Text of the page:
Illustration by Carola Noguer

What do you do when $100,000 unexpectedly lands on your desk? You take a deep breath, say thank you, and — if you’re me — you tell your loyal readers. 

So here’s the good news: Recently we received an unsolicited $100,000 grant from the ChanZuckerberg Initiative. It’s the largest grant we’ve ever received, and it couldn’t be more welcome. It also confirms the advice I got years ago from fellow reporters at the New York Times: Don’t worry about your editors and readers, just do consistently good work and, when they look up, they will see what you are doing.

      ChanZuckerberg looked up. 

Truth be told, getting the attention of grant officers this past year wasn’t top of mind. Like so many, we’ve been focused on Covid-19, testing, vaccines. Much of that has occurred right in our own backyard, such as the support by Zuckerberg San Francisco General Hospital for initiatives to get testing to the Latinx community.  Or the efforts of the Latino Task Force and UCSF researchers such as Dr. Diane Havlir and Dr. Carina Marquez who work at ZSFGH. 

We depended on the researchers and doctors to help us understand what was going on, and while we’re not reporters calling from The New York Times or the Washington Post, we always got callbacks. Maybe we’re something better: neighbors. I remember emailing Joe DeRisi, the co-president of the ChanZuckerberg BioHub, to ask if we could set up an interview. Within minutes the phone rang, and there was DeRisi, speaking at DeRisi speed, explaining that he had a quick break and could talk at that moment.

Still, for someone who applies for a lot of grants, I was shocked to get an email from Jeff MacGregor at the Initiative saying, “I wanted to connect you with a colleague of mine, Patricia Flores. We’re interested in understanding if there may be any need for funding to help sustain the important work that Mission Local is doing…” 

Wow! What? I had to read it twice. 

Those talks resulted in our first major grant to sustain our reporting and train a new reporter and intern. It makes sense that it comes from people who understand how we cover the community. We didn’t have to convince them that we’re a good investment – they know our work. And while they may not have liked — or will like — everything we write, they recognize that an independent media is essential.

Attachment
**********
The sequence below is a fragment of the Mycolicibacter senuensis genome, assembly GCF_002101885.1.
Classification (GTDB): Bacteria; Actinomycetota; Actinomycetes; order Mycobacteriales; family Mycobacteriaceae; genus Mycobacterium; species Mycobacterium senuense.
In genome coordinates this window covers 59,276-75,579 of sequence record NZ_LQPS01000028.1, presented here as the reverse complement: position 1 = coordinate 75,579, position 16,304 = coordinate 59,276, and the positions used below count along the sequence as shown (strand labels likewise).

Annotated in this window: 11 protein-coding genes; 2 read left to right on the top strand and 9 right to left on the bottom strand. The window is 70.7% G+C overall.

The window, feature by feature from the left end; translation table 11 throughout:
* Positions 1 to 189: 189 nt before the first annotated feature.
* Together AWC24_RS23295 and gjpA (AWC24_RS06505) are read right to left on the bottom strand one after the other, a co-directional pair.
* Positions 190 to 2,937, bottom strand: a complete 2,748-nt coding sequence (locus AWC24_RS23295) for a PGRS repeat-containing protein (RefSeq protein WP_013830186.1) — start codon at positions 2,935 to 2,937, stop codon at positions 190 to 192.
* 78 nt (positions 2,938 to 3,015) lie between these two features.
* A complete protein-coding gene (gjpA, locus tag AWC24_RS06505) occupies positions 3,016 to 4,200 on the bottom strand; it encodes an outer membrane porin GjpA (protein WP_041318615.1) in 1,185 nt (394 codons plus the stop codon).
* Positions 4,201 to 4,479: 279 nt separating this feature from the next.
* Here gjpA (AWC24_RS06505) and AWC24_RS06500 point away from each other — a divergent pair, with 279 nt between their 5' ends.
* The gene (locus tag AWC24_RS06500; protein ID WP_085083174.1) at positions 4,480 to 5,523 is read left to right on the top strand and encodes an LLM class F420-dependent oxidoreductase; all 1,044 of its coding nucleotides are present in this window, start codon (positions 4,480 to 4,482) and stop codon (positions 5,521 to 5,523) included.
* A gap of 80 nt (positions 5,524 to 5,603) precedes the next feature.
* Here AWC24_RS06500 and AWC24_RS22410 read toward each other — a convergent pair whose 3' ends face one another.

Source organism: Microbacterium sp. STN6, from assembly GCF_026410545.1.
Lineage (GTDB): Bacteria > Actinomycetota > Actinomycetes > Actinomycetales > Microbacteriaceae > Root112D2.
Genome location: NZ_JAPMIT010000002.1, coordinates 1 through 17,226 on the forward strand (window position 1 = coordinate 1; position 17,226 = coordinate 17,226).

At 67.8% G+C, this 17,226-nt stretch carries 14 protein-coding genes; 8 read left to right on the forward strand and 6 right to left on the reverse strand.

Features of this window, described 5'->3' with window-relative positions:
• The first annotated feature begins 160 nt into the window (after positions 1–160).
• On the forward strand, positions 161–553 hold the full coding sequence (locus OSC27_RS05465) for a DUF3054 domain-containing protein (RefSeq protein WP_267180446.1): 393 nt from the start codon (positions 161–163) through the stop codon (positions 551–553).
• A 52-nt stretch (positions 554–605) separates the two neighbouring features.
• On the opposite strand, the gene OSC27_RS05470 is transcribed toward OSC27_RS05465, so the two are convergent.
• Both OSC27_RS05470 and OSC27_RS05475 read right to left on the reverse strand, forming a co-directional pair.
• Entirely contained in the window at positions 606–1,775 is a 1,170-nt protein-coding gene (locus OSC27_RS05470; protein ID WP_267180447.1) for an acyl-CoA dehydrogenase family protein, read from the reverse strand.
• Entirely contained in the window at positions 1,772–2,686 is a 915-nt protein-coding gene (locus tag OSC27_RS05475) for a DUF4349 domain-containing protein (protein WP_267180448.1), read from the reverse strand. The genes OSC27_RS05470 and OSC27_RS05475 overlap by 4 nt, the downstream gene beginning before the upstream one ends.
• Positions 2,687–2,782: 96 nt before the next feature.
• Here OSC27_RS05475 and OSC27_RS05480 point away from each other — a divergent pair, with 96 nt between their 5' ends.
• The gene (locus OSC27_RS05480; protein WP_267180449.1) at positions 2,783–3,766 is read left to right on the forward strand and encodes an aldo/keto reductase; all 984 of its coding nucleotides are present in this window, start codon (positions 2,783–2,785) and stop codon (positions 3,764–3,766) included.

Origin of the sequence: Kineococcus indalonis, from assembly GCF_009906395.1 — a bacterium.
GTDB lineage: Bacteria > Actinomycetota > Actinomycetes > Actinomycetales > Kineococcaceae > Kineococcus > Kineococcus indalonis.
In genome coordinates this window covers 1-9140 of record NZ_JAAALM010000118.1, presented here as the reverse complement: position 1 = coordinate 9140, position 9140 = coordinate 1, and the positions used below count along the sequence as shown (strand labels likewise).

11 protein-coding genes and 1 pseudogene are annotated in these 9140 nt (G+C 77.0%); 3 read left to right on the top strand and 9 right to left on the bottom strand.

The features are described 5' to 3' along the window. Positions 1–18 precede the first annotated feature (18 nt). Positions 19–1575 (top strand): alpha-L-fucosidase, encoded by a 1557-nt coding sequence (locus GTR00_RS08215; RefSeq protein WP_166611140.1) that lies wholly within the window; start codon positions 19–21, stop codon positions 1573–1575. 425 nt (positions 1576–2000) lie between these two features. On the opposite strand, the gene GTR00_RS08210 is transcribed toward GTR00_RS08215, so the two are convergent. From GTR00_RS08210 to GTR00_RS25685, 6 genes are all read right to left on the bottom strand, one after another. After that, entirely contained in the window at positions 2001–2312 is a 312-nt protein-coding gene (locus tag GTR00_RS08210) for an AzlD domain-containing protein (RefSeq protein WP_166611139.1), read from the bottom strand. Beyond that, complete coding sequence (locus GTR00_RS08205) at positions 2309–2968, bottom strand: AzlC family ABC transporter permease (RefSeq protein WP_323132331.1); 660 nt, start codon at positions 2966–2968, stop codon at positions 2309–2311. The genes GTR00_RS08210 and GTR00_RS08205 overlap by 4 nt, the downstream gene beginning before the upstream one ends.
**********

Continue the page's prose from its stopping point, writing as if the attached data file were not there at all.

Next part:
And you recognize it, too, dear readers. Thanks so much for your generous support for our efforts at Mission Local this past year. I write about this gift because it was unusual, and because it will allow us to add a reporter, but the vast majority of our funds come from you – our loyal readers. Without your support, we would not last a year. 

Keep reading us.  

Read more on how a local news site survives


Something went wrong. Please refresh the page and/or try again.


Follow Us

Founder/Executive Editor. I’ve been a Mission resident since 1998 and a professor emeritus at Berkeley’s J-school since 2019 when I retired. I got my start in newspapers at the Albuquerque Tribune in the city where I was born and raised. Like many local news outlets, The Tribune no longer exists. I left daily newspapers after working at The New York Times for the business, foreign and city desks. Lucky for all of us, it is still there.

As an old friend once pointed out, local has long been in my bones. My Master’s Project at Columbia, later published in New York Magazine, was on New York City’s experiment in community boards.

Right now I'm trying to figure out how you make that long-held interest in local news sustainable. The answer continues to elude me.